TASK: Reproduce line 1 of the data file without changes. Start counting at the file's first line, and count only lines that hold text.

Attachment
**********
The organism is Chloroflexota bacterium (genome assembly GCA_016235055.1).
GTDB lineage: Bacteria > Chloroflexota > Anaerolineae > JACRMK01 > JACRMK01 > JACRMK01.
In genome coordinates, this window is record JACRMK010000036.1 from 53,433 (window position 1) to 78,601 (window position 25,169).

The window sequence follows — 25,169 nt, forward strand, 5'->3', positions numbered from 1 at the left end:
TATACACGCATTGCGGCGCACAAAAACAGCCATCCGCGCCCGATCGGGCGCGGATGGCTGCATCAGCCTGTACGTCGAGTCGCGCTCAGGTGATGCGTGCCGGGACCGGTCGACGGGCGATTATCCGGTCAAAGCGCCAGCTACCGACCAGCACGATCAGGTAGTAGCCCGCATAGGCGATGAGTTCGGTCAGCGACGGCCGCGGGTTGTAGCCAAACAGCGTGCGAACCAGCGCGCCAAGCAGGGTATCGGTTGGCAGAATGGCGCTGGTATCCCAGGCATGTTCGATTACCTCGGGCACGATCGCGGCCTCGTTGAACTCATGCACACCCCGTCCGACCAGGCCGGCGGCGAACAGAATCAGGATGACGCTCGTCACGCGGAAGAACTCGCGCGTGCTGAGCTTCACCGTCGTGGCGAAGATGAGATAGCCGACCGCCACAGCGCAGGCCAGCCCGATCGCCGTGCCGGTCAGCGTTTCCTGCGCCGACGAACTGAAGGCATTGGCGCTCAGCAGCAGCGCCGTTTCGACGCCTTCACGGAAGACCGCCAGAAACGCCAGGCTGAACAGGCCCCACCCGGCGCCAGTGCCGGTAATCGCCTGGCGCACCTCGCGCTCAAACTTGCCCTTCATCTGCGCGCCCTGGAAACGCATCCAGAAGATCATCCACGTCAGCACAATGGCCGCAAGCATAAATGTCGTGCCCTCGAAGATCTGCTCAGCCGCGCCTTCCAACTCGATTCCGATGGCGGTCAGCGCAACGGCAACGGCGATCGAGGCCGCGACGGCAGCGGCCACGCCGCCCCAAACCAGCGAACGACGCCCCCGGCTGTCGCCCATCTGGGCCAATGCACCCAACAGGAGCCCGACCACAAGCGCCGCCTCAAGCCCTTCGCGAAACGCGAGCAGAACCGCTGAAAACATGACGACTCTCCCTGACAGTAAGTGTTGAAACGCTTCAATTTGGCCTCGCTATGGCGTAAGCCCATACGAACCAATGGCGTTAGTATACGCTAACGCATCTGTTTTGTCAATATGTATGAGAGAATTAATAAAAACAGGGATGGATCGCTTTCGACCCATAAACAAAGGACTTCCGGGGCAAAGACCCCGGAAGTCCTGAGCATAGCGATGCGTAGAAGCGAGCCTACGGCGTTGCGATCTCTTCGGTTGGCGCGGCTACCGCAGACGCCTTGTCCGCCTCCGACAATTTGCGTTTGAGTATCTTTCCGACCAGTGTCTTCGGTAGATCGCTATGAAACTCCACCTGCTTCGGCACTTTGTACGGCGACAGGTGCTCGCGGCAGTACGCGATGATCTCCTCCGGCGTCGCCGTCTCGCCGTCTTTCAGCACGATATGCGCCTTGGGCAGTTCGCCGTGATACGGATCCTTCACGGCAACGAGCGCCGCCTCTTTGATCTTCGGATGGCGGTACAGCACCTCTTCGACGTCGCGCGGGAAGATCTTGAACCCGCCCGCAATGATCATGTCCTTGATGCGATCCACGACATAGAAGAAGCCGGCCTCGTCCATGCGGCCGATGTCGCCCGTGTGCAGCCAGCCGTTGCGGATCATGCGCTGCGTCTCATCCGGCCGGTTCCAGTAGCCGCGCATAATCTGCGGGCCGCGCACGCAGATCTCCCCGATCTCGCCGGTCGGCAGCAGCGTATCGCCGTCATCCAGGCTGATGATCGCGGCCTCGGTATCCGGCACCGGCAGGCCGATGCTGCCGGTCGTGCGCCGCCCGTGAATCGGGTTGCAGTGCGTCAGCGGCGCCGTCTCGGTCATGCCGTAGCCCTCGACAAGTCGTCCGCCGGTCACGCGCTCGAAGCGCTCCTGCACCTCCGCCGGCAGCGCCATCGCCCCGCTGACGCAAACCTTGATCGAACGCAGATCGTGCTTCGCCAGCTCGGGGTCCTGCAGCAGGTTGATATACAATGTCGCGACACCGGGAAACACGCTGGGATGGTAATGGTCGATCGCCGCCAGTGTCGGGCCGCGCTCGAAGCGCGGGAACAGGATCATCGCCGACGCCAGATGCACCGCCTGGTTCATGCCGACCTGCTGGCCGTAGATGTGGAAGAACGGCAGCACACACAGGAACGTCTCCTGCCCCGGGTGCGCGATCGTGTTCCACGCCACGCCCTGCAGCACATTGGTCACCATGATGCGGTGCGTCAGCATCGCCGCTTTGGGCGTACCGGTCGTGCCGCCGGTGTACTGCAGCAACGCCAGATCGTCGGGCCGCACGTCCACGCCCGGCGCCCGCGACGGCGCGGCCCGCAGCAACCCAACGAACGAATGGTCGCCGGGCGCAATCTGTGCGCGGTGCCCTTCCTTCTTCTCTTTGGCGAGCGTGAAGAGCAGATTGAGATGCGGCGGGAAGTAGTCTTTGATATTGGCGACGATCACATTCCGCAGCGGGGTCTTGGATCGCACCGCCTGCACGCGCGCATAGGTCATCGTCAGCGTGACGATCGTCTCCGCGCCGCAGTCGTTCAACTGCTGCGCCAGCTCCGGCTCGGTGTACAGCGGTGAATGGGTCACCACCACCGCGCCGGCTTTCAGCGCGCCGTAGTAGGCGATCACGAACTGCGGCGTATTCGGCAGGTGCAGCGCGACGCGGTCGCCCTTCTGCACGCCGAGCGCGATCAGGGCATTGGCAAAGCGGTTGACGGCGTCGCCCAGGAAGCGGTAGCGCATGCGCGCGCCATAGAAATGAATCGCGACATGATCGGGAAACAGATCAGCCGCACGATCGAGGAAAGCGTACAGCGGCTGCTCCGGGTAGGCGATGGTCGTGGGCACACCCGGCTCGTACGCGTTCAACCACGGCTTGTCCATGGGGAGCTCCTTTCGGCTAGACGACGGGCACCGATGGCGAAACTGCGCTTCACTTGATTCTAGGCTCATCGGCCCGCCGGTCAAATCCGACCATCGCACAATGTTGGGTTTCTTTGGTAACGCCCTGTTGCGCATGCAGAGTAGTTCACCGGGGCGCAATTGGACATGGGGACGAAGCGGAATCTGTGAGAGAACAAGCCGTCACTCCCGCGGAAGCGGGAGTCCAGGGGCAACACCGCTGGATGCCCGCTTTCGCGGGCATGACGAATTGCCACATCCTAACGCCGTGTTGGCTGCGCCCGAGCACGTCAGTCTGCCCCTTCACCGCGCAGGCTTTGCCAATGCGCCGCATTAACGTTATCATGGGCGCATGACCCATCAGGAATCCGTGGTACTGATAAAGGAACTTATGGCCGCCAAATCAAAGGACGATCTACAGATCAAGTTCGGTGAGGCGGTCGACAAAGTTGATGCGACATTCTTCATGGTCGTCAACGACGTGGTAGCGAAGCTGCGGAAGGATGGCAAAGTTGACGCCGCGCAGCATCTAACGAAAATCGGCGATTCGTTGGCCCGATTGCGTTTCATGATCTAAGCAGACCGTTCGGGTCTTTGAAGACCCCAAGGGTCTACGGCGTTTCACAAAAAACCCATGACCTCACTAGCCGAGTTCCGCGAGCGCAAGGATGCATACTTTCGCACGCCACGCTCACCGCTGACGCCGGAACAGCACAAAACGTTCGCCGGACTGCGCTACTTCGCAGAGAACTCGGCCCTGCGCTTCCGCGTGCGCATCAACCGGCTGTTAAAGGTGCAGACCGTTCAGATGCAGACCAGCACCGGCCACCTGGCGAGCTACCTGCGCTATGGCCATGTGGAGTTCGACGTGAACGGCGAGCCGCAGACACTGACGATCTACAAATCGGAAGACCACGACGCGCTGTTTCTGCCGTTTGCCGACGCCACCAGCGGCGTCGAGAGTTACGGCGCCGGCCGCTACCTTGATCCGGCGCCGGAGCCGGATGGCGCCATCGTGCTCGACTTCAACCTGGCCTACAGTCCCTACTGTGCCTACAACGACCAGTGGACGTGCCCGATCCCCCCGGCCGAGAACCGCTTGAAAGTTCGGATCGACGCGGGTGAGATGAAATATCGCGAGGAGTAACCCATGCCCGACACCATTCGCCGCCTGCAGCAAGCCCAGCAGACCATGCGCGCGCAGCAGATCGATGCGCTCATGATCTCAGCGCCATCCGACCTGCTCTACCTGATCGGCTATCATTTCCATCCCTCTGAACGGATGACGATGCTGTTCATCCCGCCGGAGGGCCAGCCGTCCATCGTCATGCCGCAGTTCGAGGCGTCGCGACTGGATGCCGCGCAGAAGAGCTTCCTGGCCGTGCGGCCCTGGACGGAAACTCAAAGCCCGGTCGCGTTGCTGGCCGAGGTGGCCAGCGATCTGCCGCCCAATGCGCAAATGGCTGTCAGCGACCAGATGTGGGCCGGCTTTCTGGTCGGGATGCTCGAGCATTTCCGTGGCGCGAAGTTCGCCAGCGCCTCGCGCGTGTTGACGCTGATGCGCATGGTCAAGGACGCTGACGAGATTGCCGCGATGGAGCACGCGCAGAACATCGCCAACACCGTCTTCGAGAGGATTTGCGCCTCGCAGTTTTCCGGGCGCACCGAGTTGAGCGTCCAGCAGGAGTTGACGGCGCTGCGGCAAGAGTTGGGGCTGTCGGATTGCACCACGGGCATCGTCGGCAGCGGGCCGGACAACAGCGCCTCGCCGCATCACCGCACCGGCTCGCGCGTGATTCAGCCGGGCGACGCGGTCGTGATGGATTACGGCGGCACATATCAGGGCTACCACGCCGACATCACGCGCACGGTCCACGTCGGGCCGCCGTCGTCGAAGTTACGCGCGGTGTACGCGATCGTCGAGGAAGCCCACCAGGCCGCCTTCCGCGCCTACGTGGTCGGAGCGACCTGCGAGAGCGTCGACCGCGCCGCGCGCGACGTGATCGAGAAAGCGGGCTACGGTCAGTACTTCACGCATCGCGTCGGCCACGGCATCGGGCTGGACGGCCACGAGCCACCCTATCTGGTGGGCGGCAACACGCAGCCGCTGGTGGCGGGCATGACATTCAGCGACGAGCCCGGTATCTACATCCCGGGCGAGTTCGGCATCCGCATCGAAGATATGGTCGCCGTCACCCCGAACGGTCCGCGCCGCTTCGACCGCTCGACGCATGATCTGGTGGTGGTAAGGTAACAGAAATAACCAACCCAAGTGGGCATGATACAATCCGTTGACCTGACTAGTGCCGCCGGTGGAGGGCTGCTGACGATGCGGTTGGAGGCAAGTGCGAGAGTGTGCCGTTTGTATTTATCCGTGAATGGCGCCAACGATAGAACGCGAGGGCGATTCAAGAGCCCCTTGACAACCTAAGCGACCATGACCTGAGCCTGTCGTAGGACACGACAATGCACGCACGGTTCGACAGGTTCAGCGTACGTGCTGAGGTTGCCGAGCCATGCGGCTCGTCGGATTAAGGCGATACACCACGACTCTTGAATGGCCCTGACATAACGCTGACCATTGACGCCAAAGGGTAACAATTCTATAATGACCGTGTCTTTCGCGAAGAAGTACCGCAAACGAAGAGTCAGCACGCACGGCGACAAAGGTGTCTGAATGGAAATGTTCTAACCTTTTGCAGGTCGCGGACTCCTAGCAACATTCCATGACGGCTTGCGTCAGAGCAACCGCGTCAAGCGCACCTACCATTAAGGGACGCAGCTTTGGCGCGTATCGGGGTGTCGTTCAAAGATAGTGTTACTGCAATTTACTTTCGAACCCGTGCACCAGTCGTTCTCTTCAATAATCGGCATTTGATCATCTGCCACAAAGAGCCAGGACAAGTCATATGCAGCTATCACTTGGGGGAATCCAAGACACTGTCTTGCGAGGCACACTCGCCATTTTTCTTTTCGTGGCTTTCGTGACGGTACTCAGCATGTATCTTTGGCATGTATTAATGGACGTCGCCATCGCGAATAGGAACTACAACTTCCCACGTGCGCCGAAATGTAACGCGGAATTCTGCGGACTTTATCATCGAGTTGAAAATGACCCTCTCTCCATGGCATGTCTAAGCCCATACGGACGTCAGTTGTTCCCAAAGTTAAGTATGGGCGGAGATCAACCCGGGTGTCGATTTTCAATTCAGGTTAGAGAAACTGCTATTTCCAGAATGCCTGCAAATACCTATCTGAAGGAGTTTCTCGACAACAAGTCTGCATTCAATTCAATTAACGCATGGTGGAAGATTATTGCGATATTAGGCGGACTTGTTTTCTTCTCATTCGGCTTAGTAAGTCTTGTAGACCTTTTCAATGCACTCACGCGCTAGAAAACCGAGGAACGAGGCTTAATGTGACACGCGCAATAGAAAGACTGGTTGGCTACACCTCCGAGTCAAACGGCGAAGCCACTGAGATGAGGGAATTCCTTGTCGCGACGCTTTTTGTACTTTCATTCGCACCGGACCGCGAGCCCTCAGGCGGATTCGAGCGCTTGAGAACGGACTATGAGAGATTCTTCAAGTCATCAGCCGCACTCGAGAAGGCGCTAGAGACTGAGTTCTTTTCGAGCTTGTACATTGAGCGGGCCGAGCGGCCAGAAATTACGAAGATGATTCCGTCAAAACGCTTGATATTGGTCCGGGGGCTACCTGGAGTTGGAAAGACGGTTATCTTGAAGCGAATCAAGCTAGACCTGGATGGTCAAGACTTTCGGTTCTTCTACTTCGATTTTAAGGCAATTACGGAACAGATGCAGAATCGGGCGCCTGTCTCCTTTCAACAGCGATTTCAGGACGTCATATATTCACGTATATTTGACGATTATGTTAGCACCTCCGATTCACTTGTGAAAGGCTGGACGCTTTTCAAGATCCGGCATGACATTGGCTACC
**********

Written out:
The organism is Chloroflexota bacterium (genome assembly GCA_016235055.1).